The superheroes at the center of Avengers: Age of Ultron resonate so strongly with so many people because they’re so deeply entrenched in popular culture. Captain America, Iron Man and the Hulk were around for years before Chris Evans, Robert Downey Jr. and Mark Ruffalo were even born. These aren’t just characters – they’re icons. And while serious comic book nerds know how much Earth’s mightiest heroes have changed with the times, taking a look back at what the likes of Black Widow and Hawkeye and the Vision used to look like is both entertaining and (dare we say it?) educational.
Robert Downey Jr. - Page 5
There’s a lot to like about Avengers: Age of Ultron, but the coolest thing about it is the way it reclaims the comic book part of the phrase “comic-book movie.” Rather than using these characters to do something “edgy” or “adult” or “important,” or sanding down their quirkier edges to appeal to as broad and mainstream an audience as possible, Age of Ultron doubles down on its source material’s geeky origins.
Everyone is going to see Avengers: Age of Ultron because it’s filled with big action carried out by men and women in cool superhero costumes. But if it’s anything like the first Avengers, it will resonate because the people in those costumes are a blast to be around. The latest clip from Joss Whedon’s eagerly anticipated sequel is light on action but heavy on group camaraderie. Scenes like this are going to make Age of Ultron a billion dollar movie.
When an actor signs on to play a superhero in the Marvel Cinematic Universe, they typically aren’t signing up for a single movie. They’re signing up for a whole bunch — sometimes as many as nine films — so Marvel can plan ahead for years, scoping out where a character can go over the course of several appearances. But contracts run out and some actors managed to finagle their way in without signing up for a bunch of movies in advance. So superhero movie fans always wonder just how many more times they’ll get to see Chris Evans play Captain America or Robert Downey Jr. play Iron Man. How many movies are left on their contract? What’s next?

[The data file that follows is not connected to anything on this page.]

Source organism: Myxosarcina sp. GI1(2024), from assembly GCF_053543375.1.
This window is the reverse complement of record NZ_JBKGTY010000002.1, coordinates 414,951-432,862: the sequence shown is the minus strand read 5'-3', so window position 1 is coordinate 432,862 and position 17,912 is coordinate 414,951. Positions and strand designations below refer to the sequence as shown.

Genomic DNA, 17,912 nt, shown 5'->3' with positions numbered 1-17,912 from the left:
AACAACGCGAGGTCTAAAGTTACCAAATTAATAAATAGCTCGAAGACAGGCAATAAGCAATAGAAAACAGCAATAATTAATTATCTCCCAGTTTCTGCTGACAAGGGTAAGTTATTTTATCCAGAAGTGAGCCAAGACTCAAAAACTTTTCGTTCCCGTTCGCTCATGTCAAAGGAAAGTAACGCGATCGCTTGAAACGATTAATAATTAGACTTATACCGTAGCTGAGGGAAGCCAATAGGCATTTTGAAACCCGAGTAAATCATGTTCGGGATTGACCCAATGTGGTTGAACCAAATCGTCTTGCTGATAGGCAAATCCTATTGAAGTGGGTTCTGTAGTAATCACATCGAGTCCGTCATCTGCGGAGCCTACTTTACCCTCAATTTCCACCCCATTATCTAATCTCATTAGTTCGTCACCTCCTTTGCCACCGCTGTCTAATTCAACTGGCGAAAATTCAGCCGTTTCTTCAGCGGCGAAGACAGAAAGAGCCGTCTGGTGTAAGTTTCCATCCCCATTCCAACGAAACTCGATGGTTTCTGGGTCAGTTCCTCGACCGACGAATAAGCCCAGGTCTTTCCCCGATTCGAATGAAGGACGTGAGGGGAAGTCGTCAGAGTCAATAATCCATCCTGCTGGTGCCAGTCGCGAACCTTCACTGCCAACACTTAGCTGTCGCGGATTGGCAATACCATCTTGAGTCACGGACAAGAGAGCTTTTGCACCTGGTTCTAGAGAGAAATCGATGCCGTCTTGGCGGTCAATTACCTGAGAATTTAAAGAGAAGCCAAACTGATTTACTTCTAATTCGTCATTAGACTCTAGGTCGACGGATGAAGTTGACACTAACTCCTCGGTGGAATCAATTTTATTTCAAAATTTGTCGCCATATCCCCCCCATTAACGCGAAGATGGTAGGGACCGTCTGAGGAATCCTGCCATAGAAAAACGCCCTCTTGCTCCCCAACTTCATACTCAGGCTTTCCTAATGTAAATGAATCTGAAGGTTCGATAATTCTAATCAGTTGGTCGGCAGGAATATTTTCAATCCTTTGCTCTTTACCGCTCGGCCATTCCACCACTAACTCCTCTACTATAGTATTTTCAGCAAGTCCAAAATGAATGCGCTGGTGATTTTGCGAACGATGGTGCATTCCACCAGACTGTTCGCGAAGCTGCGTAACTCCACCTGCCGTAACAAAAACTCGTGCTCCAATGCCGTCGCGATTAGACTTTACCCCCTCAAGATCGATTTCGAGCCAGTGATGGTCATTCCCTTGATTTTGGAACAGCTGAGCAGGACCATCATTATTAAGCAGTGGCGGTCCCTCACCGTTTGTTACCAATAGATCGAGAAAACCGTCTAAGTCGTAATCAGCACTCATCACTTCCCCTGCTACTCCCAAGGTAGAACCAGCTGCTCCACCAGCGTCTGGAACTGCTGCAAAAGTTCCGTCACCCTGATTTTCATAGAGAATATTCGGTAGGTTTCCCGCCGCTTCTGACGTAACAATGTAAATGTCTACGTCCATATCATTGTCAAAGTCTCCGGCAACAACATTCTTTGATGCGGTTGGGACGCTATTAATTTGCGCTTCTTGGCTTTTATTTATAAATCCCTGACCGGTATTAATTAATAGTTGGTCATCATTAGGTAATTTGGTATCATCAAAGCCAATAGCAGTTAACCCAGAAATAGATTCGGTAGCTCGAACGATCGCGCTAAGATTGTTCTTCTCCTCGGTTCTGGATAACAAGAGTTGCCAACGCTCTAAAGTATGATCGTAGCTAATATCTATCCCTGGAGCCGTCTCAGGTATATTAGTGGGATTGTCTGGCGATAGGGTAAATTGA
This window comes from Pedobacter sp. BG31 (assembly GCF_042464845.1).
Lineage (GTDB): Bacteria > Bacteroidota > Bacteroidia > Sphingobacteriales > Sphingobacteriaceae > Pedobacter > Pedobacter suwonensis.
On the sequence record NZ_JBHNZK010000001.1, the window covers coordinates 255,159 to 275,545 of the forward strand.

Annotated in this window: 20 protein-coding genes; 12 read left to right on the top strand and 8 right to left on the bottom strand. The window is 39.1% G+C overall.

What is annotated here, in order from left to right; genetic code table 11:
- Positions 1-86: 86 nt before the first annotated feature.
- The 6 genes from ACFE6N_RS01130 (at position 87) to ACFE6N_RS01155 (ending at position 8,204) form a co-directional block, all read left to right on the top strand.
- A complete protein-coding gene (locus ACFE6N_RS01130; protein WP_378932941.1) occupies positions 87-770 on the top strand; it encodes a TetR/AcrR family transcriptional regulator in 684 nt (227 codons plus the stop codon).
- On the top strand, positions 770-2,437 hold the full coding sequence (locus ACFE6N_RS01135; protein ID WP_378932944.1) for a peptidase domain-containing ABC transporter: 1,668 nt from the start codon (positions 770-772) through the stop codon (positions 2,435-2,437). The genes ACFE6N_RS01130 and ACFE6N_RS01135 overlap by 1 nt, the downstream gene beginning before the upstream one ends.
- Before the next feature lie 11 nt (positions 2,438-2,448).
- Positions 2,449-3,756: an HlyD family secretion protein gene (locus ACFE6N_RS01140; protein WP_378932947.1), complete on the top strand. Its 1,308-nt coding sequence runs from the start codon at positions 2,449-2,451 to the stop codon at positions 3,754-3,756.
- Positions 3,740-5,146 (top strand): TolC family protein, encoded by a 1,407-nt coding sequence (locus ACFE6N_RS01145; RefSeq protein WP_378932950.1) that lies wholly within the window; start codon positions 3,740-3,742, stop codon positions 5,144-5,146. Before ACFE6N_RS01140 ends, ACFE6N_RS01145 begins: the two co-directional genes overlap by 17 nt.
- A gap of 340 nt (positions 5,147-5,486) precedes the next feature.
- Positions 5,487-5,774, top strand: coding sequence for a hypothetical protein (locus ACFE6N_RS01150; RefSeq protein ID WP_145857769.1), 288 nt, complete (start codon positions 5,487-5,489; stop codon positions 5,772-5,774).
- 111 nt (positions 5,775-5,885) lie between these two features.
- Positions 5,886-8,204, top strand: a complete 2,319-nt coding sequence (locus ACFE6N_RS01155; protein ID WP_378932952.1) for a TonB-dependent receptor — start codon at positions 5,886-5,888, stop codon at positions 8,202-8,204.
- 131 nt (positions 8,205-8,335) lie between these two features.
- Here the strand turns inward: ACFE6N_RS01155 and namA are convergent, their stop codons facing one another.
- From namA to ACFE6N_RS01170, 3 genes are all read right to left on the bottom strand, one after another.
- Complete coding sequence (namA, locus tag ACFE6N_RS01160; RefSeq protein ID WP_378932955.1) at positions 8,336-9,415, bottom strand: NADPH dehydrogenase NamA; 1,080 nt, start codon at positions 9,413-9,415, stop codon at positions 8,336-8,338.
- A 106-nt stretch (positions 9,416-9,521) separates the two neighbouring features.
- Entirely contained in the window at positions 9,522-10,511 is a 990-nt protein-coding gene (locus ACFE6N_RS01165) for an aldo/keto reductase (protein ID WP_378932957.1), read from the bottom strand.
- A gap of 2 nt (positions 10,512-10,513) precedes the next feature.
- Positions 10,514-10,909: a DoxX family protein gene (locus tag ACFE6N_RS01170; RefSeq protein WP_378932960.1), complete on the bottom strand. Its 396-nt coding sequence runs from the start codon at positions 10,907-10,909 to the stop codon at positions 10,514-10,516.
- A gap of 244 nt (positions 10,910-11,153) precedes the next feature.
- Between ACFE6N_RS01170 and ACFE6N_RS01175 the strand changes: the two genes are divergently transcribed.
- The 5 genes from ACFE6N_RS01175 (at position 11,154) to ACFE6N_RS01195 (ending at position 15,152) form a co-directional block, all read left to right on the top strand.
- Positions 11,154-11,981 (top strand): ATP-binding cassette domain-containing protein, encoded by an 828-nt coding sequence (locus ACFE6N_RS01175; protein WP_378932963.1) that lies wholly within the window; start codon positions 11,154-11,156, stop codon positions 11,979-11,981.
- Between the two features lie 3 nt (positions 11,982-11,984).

Avengers: Age of Ultron has already begun screening for critics and it has been receiving very positive responses, which is definitely not doing anything to deter our personal hype from reaching unfair and dangerous levels. Thankfully, Marvel has thrown the rest of us a bone with this new clip from the film, which features enough of that typical Joss Whedon wit and enough big action to satiate us for, oh, another day or so.
If The Avengers feel like one big, slightly dysfunctional family, it's because they are. And that applies to off-screen as well as on. Playing off that chemistry, the cast of Avengers: Age of Ultron — Robert Downey, Jr., Chris Evans, Scarlett Johansson, Chris Hemsworth, Mark Ruffalo and Jeremy Renner — appeared on Jimmy Kimmel Live last night and played a rousing game of Family Feud.
We’re just weeks away from the release of Avengers: Age of Ultron, which means Marvel is really ramping up their promotion for the upcoming super-sequel. In addition to new featurettes, TV spots, and the debut of Vision’s very own character poster (finally), the studio continues to release images from Joss Whedon’s epic new film. Today’s batch includes a couple of set photos along with new looks at super-siblings Scarlet Witch and Quicksilver.
Thanks to the fine folks at Dr. Pepper (who make the world taste better, if memory serves), we have a brand new Avengers: Age of Ultron featurette. The latest video takes us behind the scenes of the upcoming super-film with director Joss Whedon and the cast as they explain what makes each of the Avengers so special — and what makes the challenges in the sequel so particularly challenging. As an added bonus, there’s also a little helping of new footage on display.
April Fools’ Day is an occasion marked by silliness. Many websites choose to celebrate by tricking their readers with goofy pranks. But for every one of these hoaxes that’s funny, there are ten more that are terrible (plus our budget would not allow us to turn the site into ScreenFlush, the #1 place on the Internet dedicated to movie toilets, for a single day). So instead, let’s honor some humor professionals; the men and women who’ve made the best comedies of the last 25 years.
Robert Downey Jr., presenting a bionic Iron Man arm to an exceedingly well-dressed 7-year-old fan named Alex, who was born with a partially developed right arm. The arm wasn’t built by Tony Stark, but rather by a college student named Albert Manero who makes low-cost 3D-printed bionic limbs for children. But Downey received the honor and pleasure of presenting him with his new arm, and comparing it to one of his own Iron Man suits.